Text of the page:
Yoga may benefit some people with chronic low-back pain, although any improvement in either function or pain relief is likely to be modest, according to a new Cochrane review.
The authors of the review also say they were unable to determine whether yoga is more effective than other forms of exercise at relieving low-back pain, due to a lack of research comparing the two approaches.
Yes, these findings are rather underwhelming. But any treatment that offers even modest help in relieving low-back pain and is generally inexpensive and without negative side effects is welcome news, particularly given how many millions of people suffer bouts of low-back pain each year.
As the Cochrane reviewers point out, their findings will help low-back pain sufferers “make more informed choices about their future treatment options.”
A common complaint
Low-back pain is an exceedingly common medical complaint and a leading reason people visit their doctor or call in sick to work. Up to 80 percent of Americans experience significant low-back pain at some point in their lives, and during any three-month period, almost a third of U.S. adults report having at least one day of such pain, according to the Centers for Disease Control and Prevention (CDC).
Although low-back pain is sometimes linked to a specific disease or medical condition, most cases have unknown causes. Treatments for low-back pain typically include over-the-counter medications, physical therapy and, in rare cases, surgery. Research has also shown that cognitive behavioral therapy and mindfulness-based stress reduction can be helpful. A major study published last year concluded that prescription pain medications (opioids) were generally not effective at treating low-back pain.
Many people recover from low-back pain within a few days or weeks, no matter what treatment is used. But often the pain lasts much longer, leading to a diagnosis of non-specific chronic low-back pain (pain that lasts more than three months and for which there is no obvious cause). Such pain can be debilitating.
The new Cochrane review is a meta-analysis. Its authors pooled data collected from 12 randomized controlled trials (considered the “gold standard” for measuring the effects of treatments on humans) that had compared the effectiveness of yoga with other interventions for easing low-back pain. These studies, which were conducted in the United States, India and the United Kingdom, involved 1,080 participants who were mostly between the ages of 34 and 48.
The comparison interventions included non-yoga forms of back-focused exercise, no exercise, and educational programs (such as booklets and/or lectures) that taught self-care. Some of the studies involved more than one non-yoga approach.
The type of yoga used in the studies varied, but the most common was a form of Hatha yoga known as Iyengar. In addition to physical yoga poses (which were specifically chosen for the treatment of low-back pain), the yoga interventions also included meditation, relaxation and/or breathing exercises. Participants attended yoga classes taught by experienced instructors, but were also encouraged to practice yoga at home.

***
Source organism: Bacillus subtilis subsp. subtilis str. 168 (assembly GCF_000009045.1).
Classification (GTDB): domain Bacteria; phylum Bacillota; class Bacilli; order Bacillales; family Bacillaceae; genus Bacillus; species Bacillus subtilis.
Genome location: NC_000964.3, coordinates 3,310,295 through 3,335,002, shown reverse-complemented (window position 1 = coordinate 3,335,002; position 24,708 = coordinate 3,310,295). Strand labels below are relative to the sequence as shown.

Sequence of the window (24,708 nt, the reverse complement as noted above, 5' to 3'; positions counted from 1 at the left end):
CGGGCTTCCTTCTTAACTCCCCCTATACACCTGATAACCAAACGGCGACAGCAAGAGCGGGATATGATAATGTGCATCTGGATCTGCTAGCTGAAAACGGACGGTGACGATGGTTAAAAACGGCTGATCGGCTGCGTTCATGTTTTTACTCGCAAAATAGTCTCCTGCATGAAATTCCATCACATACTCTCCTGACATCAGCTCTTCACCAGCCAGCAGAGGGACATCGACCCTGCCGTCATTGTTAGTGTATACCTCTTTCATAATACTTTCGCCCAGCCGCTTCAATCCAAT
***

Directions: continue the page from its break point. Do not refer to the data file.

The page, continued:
The Cochrane researchers analyzed data regarding several outcomes — but particularly back function and back pain — at follow-up periods of one month to one year. They found “moderate-certainty” evidence that yoga is more effective than nonexercise interventions for reducing pain at three to four months and for improving back-related functioning at six months.
That discovery could be viewed as vindication for yoga advocates, who have long claimed that yoga can help people with chronic low-back pain. However, the meta-analysis also found little clear evidence that yoga was any more beneficial than other forms of back-focused exercises.
Furthermore, the positive effects from yoga on low-back pain were often too small to be clinically important. In other words, the improvements observed in the studies frequently had little impact on the back-pain sufferers’ daily lives.
Nor was the yoga intervention risk-free. About 5 percent of the yoga participants across the 12 studies reported increased back pain, although this risk appears to be similar to that of the people assigned to other back-focused exercise programs. Yoga was not associated with any serious adverse events.
Many questions remain
“It is uncertain whether there is any difference between yoga and other exercise for back-related function or pain, or whether yoga added to exercise is more effective than exercise alone,” the Cochrane reviewers conclude.
Better, larger studies involving more diverse groups of people are needed, they stress, to determine with any confidence the short- and long-term benefits of yoga for people with low-back pain.
In the meantime, “the lesson for consumers is, if you have chronic low back pain and you’re interested in trying yoga, and your doctor agrees, it’s worth a try,” said Susan Wieland, the lead author of the Cochrane review and an assistant professor at the University of Maryland’s Center for Integrative Medicine, in an interview with Reuter’s Health. “But be sure you’re attending a yoga class where the yoga is designed to be helpful and safe for people with back issues. And make sure your teacher is well trained. It will minimize your chances of injury and maximize your chances of seeing a benefit.”
FMI: The study is behind a paywall, but you can read an abstract on the Cochrane Database of Systematic Reviews’ website. You’ll find more information about chronic low-back pain, including a video on “Yoga for Health and WellBeing,” at the National Center for Complementary and Integrative Health’s website.